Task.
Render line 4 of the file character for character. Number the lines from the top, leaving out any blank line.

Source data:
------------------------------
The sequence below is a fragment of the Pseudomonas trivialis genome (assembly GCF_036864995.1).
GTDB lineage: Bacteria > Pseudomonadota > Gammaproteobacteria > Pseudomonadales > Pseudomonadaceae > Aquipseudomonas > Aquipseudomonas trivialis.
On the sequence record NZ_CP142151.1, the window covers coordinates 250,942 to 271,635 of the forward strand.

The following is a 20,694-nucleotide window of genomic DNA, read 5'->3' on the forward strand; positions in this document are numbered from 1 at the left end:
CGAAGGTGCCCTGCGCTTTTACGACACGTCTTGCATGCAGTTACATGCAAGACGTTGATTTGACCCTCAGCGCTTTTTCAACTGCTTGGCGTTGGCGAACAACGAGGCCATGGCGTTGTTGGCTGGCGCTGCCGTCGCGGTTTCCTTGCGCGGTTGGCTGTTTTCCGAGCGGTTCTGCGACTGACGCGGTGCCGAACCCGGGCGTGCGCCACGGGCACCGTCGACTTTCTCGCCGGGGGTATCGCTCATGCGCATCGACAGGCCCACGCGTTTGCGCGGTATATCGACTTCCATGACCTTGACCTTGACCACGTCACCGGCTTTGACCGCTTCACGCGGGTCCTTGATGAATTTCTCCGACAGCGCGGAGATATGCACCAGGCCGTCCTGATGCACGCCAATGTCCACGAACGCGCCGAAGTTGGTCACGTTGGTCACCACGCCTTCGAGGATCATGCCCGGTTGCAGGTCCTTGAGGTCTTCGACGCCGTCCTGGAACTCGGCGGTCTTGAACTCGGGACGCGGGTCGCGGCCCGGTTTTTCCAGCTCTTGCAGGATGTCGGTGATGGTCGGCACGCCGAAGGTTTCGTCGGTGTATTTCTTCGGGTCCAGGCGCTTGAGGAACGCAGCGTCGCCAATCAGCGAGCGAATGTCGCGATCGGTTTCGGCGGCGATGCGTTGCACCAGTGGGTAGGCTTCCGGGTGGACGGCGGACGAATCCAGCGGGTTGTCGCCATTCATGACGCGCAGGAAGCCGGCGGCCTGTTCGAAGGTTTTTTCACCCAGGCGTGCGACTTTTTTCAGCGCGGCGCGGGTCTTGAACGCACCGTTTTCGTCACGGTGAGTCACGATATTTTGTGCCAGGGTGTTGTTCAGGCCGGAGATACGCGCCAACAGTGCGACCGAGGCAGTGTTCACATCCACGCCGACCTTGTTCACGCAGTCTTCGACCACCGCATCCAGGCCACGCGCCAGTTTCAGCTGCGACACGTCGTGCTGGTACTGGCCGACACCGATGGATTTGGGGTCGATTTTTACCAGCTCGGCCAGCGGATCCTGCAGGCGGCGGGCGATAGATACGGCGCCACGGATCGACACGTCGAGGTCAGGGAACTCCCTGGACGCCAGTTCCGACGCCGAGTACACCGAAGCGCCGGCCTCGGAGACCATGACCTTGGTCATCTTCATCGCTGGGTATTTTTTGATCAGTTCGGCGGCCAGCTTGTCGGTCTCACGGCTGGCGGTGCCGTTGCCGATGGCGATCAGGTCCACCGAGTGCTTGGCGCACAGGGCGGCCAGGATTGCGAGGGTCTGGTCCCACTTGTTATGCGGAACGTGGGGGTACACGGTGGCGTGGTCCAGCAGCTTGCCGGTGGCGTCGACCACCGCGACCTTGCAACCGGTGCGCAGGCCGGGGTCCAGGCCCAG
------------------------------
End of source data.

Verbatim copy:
The following is a 20,694-nucleotide window of genomic DNA, read 5'->3' on the forward strand; positions in this document are numbered from 1 at the left end: